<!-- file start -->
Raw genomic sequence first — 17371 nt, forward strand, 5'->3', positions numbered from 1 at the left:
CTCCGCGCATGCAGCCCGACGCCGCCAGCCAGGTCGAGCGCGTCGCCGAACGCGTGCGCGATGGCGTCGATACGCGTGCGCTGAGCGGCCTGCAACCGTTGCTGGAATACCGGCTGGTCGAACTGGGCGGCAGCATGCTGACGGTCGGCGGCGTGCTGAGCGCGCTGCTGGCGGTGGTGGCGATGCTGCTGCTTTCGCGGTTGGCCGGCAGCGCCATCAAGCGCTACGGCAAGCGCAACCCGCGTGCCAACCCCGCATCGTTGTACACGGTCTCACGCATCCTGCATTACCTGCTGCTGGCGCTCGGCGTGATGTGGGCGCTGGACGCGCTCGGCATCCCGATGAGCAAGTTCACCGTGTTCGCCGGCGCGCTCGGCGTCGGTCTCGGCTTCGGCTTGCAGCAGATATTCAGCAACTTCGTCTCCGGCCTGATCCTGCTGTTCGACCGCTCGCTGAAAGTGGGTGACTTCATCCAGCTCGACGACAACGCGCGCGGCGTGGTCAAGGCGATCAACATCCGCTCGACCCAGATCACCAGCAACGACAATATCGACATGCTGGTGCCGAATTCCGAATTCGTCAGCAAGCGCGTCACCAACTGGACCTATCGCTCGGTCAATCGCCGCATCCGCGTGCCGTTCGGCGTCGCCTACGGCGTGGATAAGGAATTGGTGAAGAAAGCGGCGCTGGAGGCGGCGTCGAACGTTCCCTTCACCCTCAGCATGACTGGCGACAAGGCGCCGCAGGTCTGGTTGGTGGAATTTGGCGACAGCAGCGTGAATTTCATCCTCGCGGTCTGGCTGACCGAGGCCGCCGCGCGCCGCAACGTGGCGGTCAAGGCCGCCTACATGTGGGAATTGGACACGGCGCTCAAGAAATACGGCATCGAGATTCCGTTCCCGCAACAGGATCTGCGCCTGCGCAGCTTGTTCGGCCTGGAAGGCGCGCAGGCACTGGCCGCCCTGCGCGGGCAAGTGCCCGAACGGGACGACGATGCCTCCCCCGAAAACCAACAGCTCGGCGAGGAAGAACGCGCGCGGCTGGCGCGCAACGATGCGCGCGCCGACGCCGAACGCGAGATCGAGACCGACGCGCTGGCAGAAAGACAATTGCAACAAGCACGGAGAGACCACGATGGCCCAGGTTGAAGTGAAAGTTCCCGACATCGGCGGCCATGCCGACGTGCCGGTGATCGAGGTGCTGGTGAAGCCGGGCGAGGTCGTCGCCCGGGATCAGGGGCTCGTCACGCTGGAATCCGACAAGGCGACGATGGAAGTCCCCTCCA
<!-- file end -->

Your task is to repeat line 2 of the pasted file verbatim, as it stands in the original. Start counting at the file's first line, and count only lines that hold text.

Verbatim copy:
CTCCGCGCATGCAGCCCGACGCCGCCAGCCAGGTCGAGCGCGTCGCCGAACGCGTGCGCGATGGCGTCGATACGCGTGCGCTGAGCGGCCTGCAACCGTTGCTGGAATACCGGCTGGTCGAACTGGGCGGCAGCATGCTGACGGTCGGCGGCGTGCTGAGCGCGCTGCTGGCGGTGGTGGCGATGCTGCTGCTTTCGCGGTTGGCCGGCAGCGCCATCAAGCGCTACGGCAAGCGCAACCCGCGTGCCAACCCCGCATCGTTGTACACGGTCTCACGCATCCTGCATTACCTGCTGCTGGCGCTCGGCGTGATGTGGGCGCTGGACGCGCTCGGCATCCCGATGAGCAAGTTCACCGTGTTCGCCGGCGCGCTCGGCGTCGGTCTCGGCTTCGGCTTGCAGCAGATATTCAGCAACTTCGTCTCCGGCCTGATCCTGCTGTTCGACCGCTCGCTGAAAGTGGGTGACTTCATCCAGCTCGACGACAACGCGCGCGGCGTGGTCAAGGCGATCAACATCCGCTCGACCCAGATCACCAGCAACGACAATATCGACATGCTGGTGCCGAATTCCGAATTCGTCAGCAAGCGCGTCACCAACTGGACCTATCGCTCGGTCAATCGCCGCATCCGCGTGCCGTTCGGCGTCGCCTACGGCGTGGATAAGGAATTGGTGAAGAAAGCGGCGCTGGAGGCGGCGTCGAACGTTCCCTTCACCCTCAGCATGACTGGCGACAAGGCGCCGCAGGTCTGGTTGGTGGAATTTGGCGACAGCAGCGTGAATTTCATCCTCGCGGTCTGGCTGACCGAGGCCGCCGCGCGCCGCAACGTGGCGGTCAAGGCCGCCTACATGTGGGAATTGGACACGGCGCTCAAGAAATACGGCATCGAGATTCCGTTCCCGCAACAGGATCTGCGCCTGCGCAGCTTGTTCGGCCTGGAAGGCGCGCAGGCACTGGCCGCCCTGCGCGGGCAAGTGCCCGAACGGGACGACGATGCCTCCCCCGAAAACCAACAGCTCGGCGAGGAAGAACGCGCGCGGCTGGCGCGCAACGATGCGCGCGCCGACGCCGAACGCGAGATCGAGACCGACGCGCTGGCAGAAAGACAATTGCAACAAGCACGGAGAGACCACGATGGCCCAGGTTGAAGTGAAAGTTCCCGACATCGGCGGCCATGCCGACGTGCCGGTGATCGAGGTGCTGGTGAAGCCGGGCGAGGTCGTCGCCCGGGATCAGGGGCTCGTCACGCTGGAATCCGACAAGGCGACGATGGAAGTCCCCTCCA